“Now no barrier to taking photographs, [MedImage] is simple, straightforward, and saves a lot of time,” John Russell says

 

Reproduced courtesy of New Zealand Doctor, which is a subscription website (Subscribe Here).

For subscribers, the original article is available at NZ Doctor here.

 

A picture paints a thousand medical notes

By Simon Maude

A photo integration app is making life easier for doctors on Auckland’s North Shore.

Since the start of this year, four GPs at The Doctors Fred Thomas have been trialling Medimage, an app that easily transfers medical photographs from smartphones to practice management systems.

One of the trialists, GP John Russell, says the app has quickly surpassed MedTech 32’s cumbersome, “extremely difficult” picture upload process that required operator workarounds to function.

“Originally, to get a photo from a phone we had to email it to ourselves, then pick up the attachment in email, then put it into the computer directory and then attach it to Medtech.”

Dr Russell says a 2017 New Zealand Doctor story about the app prompted him to get in touch with its developers, Atomjump.

 

 

Direct to Medtech

Medimage users can now simply take a photo of, for instance, a skin condition or wound, which the app uploads directly to the patient’s Medtech file while also backing the image up on a cloud-based server.

“There is now no barrier to taking photographs, this is simple, straightforward, and saves a lot of time,” Dr Russell says.

The Medimage trial has been so successful all eight of The Doctors Fred Thomas’ GPs now use the app, he says.

AtomJump director Peter Abrahamson says the company makes its money off Medimage’s tailor-made, server-side, plug-in software that costs “substantially more” than the $15 iOS and Android app doctors like John Russell use.

 

“You take the photo, add in the patient’s NHI number and then the photo is almost

instantaneously available on your server ready for use,” Dr Rob Seddon-Smith says.

 

Word of mouth marketing

AtomJump hasn’t marketed Medimage so far, with uptake spreading word-of-mouth, he says.

Including the Fred Thomas doctors there are now about 50 New Zealand Medimage users.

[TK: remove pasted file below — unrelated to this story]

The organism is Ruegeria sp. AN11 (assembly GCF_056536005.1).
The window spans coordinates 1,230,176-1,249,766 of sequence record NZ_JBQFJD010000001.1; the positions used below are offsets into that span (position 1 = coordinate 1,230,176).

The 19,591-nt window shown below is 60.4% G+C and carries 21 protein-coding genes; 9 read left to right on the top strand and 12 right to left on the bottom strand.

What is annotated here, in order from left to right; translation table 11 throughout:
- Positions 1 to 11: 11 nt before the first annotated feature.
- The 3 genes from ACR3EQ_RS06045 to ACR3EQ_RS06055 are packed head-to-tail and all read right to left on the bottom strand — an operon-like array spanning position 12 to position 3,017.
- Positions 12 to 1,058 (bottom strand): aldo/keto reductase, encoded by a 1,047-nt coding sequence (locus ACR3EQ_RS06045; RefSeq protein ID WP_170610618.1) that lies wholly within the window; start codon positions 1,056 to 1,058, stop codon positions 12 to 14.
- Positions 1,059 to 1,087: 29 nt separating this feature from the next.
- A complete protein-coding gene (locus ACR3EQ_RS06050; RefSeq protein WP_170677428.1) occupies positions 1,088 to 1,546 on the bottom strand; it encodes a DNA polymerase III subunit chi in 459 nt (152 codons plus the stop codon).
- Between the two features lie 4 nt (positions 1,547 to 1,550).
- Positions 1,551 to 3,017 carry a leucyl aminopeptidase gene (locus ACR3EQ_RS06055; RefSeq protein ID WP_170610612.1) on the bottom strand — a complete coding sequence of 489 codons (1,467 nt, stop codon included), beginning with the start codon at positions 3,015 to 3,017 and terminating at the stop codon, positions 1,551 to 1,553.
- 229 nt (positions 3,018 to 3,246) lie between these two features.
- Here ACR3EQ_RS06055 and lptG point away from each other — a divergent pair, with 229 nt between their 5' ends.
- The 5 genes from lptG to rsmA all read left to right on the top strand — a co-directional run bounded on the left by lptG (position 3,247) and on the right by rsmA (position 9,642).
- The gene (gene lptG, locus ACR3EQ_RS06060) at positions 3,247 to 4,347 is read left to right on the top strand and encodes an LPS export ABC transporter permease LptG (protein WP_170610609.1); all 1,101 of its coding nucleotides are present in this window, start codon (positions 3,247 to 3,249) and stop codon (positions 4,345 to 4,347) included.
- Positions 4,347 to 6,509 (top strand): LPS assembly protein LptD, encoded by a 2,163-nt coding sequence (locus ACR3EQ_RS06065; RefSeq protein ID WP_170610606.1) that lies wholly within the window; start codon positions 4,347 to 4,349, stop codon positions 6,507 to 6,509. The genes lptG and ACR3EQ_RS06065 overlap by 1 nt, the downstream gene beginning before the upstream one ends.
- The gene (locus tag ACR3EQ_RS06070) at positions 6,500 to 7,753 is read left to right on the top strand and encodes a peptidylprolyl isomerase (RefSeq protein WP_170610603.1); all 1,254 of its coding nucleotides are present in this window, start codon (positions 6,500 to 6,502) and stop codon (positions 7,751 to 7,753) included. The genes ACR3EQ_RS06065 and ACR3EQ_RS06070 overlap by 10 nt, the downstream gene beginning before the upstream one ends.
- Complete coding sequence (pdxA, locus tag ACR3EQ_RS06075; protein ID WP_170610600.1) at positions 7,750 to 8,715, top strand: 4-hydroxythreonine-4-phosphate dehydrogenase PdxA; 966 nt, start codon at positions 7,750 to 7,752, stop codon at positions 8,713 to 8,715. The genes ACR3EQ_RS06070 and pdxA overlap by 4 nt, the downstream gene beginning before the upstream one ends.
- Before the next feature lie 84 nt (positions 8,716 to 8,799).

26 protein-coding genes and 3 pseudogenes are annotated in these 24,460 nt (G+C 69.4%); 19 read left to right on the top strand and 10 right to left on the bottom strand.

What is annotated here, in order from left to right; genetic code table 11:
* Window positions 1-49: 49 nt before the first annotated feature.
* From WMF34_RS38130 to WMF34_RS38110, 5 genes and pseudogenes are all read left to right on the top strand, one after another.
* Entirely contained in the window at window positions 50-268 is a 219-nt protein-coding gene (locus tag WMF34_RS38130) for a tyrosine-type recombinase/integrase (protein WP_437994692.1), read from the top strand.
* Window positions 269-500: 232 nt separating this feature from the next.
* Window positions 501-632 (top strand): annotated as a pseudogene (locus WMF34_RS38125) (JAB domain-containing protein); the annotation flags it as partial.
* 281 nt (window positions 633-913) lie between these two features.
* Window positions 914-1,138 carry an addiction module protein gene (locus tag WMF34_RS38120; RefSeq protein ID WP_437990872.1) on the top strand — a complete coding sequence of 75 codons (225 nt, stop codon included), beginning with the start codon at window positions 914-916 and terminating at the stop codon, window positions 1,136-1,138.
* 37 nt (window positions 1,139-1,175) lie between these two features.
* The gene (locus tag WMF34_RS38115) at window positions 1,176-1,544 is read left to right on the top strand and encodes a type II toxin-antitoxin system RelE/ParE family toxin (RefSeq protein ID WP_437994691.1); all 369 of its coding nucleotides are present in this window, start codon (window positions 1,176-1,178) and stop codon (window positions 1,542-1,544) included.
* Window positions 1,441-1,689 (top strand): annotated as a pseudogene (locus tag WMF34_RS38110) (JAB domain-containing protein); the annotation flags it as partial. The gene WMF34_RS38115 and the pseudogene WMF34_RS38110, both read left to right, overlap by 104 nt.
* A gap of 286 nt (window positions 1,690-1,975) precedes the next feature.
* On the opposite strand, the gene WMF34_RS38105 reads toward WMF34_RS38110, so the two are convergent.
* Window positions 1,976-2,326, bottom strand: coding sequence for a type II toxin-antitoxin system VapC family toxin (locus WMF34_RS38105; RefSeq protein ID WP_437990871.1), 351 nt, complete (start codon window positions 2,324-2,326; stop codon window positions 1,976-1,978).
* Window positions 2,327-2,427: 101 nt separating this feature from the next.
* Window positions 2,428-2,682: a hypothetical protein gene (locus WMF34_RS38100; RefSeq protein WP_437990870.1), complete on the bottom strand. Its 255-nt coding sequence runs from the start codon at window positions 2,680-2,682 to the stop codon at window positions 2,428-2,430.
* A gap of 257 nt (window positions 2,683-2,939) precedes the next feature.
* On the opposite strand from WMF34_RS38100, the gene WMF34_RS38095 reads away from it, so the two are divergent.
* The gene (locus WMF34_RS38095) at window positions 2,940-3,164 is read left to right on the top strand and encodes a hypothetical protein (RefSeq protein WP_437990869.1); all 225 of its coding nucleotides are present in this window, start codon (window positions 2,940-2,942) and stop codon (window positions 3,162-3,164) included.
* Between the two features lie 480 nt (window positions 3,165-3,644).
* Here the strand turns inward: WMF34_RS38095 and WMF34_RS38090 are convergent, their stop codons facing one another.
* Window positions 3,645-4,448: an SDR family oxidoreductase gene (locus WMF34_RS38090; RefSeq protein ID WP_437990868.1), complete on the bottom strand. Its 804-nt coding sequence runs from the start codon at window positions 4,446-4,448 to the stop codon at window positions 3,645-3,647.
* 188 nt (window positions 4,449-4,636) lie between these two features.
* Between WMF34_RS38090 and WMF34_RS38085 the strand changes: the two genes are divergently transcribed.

Mr Abrahamson’s Christchurch-based AtomJump is in talks with Green Cross, which owns Fred Thomas and 43 other medical practices, to further roll out the app.

“The feedback from users we’ve had suggests Medimage could go international,” he says.

 

Snapchat for doctors…sort of

Christchurch GP Rob Seddon-Smith, who helped Mr Abrahamson develop Medimage says Medimage is almost a “one touch” system.

“You take the photo, add in the patient’s NHI number and then the photo is almost instantaneously available on your server ready for use.”

Doctors’ phones can quickly fill up with patient pictures stranded with nowhere easy to go. But the app, during the secure uploading process, removes those photos from the smartphone.

The app’s attachment manager also allows image notes to accompany the image, while high and low resolution versions of the image are made available catering to the differing requirements of administrative and medical staff.

 

Making medical history easy

The app makes pictorially documenting a patient’s medical history easy, Dr Russell says.

Photos can be accessed in sequence or from a set time period, which is useful for everything for skin lesions to pre and post-operative pictures.

Dr Russell thinks the app can be especially useful for treating patients experiencing urgent care, where several doctors in rapid succession may treat the same patient.

Having a readily available photo record means several doctors have access to the same information.

“Photos have become more and more part of clinical practice, a photo tells a thousand words.”

 

 

 

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